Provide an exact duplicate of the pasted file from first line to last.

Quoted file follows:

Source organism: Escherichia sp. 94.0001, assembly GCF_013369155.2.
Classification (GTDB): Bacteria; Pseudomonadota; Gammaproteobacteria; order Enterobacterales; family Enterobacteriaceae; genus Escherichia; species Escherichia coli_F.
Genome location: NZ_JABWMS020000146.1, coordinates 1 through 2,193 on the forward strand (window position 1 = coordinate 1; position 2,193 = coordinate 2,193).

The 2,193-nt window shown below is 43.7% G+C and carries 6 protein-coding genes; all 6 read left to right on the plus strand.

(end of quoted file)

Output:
Source organism: Escherichia sp. 94.0001, assembly GCF_013369155.2.
Classification (GTDB): Bacteria; Pseudomonadota; Gammaproteobacteria; order Enterobacterales; family Enterobacteriaceae; genus Escherichia; species Escherichia coli_F.
Genome location: NZ_JABWMS020000146.1, coordinates 1 through 2,193 on the forward strand (window position 1 = coordinate 1; position 2,193 = coordinate 2,193).

The 2,193-nt window shown below is 43.7% G+C and carries 6 protein-coding genes; all 6 read left to right on the plus strand.